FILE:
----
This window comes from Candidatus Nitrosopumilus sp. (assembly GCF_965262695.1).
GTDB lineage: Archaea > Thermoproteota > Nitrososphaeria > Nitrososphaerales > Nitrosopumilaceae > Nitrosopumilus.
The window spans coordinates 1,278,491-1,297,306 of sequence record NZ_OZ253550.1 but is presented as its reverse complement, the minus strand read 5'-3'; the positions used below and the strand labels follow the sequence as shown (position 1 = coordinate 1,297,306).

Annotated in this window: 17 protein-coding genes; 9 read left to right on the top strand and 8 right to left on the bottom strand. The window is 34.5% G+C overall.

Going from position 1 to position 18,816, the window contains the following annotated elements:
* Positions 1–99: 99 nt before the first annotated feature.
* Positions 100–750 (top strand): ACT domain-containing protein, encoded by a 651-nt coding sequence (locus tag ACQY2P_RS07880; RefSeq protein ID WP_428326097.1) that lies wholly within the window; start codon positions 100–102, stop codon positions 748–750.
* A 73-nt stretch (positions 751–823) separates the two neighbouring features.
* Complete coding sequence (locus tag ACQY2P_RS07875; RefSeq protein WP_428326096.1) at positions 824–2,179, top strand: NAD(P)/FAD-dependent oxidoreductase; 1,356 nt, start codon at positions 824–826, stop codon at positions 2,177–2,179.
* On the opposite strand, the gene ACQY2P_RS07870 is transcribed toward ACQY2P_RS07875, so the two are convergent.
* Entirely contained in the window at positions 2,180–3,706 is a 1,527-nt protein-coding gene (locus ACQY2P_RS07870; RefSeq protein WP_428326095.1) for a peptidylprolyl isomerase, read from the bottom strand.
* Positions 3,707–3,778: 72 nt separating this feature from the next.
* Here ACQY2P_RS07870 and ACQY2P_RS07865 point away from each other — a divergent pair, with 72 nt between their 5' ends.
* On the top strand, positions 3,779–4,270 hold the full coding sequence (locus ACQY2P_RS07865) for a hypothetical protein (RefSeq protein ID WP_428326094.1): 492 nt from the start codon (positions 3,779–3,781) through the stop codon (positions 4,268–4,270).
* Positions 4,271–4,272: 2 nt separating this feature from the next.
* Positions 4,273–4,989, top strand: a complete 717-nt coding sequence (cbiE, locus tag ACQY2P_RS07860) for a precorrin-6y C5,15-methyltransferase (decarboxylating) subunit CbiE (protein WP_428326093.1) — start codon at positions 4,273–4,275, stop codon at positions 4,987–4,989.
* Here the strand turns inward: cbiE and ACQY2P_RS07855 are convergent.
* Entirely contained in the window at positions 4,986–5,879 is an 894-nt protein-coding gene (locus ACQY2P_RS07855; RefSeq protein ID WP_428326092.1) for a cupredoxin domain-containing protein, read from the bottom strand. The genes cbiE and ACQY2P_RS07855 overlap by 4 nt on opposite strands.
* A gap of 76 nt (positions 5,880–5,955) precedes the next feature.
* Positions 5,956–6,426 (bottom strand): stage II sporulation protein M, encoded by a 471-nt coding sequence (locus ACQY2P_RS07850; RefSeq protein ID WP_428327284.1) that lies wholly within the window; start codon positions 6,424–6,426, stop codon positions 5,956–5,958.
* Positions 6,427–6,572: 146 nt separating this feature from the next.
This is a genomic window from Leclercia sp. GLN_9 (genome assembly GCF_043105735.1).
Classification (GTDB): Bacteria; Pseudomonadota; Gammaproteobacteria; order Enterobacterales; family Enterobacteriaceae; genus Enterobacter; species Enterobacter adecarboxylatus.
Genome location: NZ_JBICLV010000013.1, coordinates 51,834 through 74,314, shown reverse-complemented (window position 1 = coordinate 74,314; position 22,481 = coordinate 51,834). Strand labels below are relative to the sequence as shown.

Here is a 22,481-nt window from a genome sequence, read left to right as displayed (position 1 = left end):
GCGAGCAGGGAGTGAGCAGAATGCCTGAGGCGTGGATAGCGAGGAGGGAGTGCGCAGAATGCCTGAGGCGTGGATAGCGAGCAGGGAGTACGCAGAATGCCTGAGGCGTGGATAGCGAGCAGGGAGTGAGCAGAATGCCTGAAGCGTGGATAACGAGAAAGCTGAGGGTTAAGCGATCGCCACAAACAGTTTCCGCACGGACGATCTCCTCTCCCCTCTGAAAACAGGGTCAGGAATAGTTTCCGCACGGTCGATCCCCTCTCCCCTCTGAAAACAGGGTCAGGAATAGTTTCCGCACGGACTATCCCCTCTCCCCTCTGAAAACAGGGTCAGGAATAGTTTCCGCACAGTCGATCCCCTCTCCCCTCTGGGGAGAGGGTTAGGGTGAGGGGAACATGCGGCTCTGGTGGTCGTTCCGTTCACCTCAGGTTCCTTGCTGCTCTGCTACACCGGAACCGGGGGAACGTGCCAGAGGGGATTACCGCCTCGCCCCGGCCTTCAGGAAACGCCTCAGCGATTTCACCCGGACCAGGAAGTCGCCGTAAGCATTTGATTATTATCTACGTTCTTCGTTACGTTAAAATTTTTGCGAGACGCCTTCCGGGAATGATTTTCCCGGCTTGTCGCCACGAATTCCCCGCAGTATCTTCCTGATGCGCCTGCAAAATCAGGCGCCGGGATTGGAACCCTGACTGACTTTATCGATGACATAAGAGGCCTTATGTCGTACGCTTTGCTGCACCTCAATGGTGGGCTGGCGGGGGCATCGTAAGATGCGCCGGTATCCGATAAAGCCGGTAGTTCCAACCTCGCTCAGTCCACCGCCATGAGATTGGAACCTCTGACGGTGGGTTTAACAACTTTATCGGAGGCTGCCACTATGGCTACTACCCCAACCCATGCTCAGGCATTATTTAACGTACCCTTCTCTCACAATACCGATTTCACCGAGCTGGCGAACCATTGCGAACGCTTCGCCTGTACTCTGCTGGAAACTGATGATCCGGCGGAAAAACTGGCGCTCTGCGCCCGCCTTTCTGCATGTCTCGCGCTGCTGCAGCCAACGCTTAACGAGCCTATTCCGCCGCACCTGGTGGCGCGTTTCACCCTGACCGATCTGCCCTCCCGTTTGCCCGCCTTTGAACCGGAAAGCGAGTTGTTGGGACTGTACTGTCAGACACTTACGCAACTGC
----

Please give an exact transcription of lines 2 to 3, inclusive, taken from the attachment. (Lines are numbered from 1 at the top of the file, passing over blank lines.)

GTDB lineage: Archaea > Thermoproteota > Nitrososphaeria > Nitrososphaerales > Nitrosopumilaceae > Nitrosopumilus.
The window spans coordinates 1,278,491-1,297,306 of sequence record NZ_OZ253550.1 but is presented as its reverse complement, the minus strand read 5'-3'; the positions used below and the strand labels follow the sequence as shown (position 1 = coordinate 1,297,306).